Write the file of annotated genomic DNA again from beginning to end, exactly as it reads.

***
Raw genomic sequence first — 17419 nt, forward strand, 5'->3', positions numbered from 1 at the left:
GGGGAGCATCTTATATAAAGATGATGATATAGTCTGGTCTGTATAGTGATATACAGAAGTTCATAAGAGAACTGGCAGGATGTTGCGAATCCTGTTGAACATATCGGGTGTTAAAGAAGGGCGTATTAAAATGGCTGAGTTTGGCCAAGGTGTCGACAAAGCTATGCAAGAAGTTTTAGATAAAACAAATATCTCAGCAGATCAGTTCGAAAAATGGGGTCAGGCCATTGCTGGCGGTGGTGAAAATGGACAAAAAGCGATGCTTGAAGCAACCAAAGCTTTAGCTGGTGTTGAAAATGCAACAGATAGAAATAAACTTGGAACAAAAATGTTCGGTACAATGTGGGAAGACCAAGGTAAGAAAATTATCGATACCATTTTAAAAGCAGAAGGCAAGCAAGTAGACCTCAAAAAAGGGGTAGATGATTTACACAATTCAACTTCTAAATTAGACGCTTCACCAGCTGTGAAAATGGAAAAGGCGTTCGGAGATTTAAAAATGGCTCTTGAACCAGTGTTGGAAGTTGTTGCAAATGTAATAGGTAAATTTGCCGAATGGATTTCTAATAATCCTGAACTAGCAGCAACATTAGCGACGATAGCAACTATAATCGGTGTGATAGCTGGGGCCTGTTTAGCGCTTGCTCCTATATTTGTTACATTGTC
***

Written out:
Raw genomic sequence first — 17419 nt, forward strand, 5'->3', positions numbered from 1 at the left:
GGGGAGCATCTTATATAAAGATGATGATATAGTCTGGTCTGTATAGTGATATACAGAAGTTCATAAGAGAACTGGCAGGATGTTGCGAATCCTGTTGAACATATCGGGTGTTAAAGAAGGGCGTATTAAAATGGCTGAGTTTGGCCAAGGTGTCGACAAAGCTATGCAAGAAGTTTTAGATAAAACAAATATCTCAGCAGATCAGTTCGAAAAATGGGGTCAGGCCATTGCTGGCGGTGGTGAAAATGGACAAAAAGCGATGCTTGAAGCAACCAAAGCTTTAGCTGGTGTTGAAAATGCAACAGATAGAAATAAACTTGGAACAAAAATGTTCGGTACAATGTGGGAAGACCAAGGTAAGAAAATTATCGATACCATTTTAAAAGCAGAAGGCAAGCAAGTAGACCTCAAAAAAGGGGTAGATGATTTACACAATTCAACTTCTAAATTAGACGCTTCACCAGCTGTGAAAATGGAAAAGGCGTTCGGAGATTTAAAAATGGCTCTTGAACCAGTGTTGGAAGTTGTTGCAAATGTAATAGGTAAATTTGCCGAATGGATTTCTAATAATCCTGAACTAGCAGCAACATTAGCGACGATAGCAACTATAATCGGTGTGATAGCTGGGGCCTGTTTAGCGCTTGCTCCTATATTTGTTACATTGTC